T has lost his job and plans to move out

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    T has lost his job and plans to move out

    Hi

    My tenant has recently lost his job and thinks he may have to move out in Nov, if he doesn't find another job (he is finance). He started his 12 month tenancy in May. There is a 6 month break clause in the AST with 2 months notice. My agent told me that if he has to move out in Nov then I can keep his deposit because he will be in breach of contract. Is the agent correct?

    Thanks in advance.

    #2
    Originally posted by tsu3000 View Post
    Hi

    My tenant has recently lost his job and thinks he may have to move out in Nov, if he doesn't find another job (he is finance). He started his 12 month tenancy in May. There is a 6 month break clause in the AST with 2 months notice. My agent told me that if he has to move out in Nov then I can keep his deposit because he will be in breach of contract. Is the agent correct?

    Thanks in advance.
    What would be the point of having a break clause which (presumably) allows T to leave after 6 months, if he is penalised for doing so?

    He has told you now, in September - so you have had two months notice. No, you have no right to keep his deposit.

    I would be amazed if the TDS allowed you to keep your tenant's deposit - assuming, of course, that you have protected it as you are legally required to do? You have, haven't you?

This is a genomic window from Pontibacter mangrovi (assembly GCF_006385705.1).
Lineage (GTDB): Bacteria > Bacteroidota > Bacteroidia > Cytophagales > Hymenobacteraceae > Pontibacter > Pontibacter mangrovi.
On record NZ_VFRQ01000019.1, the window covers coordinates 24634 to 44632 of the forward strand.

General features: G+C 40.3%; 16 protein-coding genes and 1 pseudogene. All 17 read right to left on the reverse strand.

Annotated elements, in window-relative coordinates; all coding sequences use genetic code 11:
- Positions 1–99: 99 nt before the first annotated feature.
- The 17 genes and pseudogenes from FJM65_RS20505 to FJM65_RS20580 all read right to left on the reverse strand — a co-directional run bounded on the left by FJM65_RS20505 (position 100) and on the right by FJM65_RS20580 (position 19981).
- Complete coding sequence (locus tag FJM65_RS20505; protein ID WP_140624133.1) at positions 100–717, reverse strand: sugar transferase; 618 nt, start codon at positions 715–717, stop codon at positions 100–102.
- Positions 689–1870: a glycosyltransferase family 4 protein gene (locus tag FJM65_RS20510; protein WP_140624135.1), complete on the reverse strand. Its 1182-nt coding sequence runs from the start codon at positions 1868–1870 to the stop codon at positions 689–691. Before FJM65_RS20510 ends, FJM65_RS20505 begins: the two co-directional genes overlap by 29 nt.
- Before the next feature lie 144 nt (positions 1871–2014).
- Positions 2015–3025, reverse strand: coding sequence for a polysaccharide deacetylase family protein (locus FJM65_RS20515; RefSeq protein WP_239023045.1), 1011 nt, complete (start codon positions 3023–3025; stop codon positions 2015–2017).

'Pause you who read this, and think for a moment of the long chain of iron or gold, of thorns or flowers, that would never have bound you, but for the formation fo the first link on one memorable day'. Charles Dickens, Great Expectations

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      #3
      Yes the deposit has been protected by TDS. From understanding T cannot leave within the first 6 months of contract and in my AST it states T must give me 2 months notice after the first 6 months. So the earliest T can leave is Dec.

      I have explained this to TDS and they said I have the right to use T's deposit to pay for December's rent if he decides to leave in Nov because T will be in breach of contract.

      Is this correct?

      Thanks.

      Comment


        #4
        Originally posted by tsu3000 View Post
        Yes the deposit has been protected by TDS. From understanding T cannot leave within the first 6 months of contract and in my AST it states T must give me 2 months notice after the first 6 months. So the earliest T can leave is Dec.

        I have explained this to TDS and they said I have the right to use T's deposit to pay for December's rent if he decides to leave in Nov because T will be in breach of contract.

        Is this correct?

        Thanks.
        Why would you have reason to suspect the TDS have lied to you?
        'Pause you who read this, and think for a moment of the long chain of iron or gold, of thorns or flowers, that would never have bound you, but for the formation fo the first link on one memorable day'. Charles Dickens, Great Expectations

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          #5
          I think we need to know the exact wording of the break clause.

          Comment


            #6
            It is more common for a 6 month break to allow either party to give notice from month four, ending the tenancy at the 6 month point. However without seeing the specific wording of the break clause it if impossible to be certain.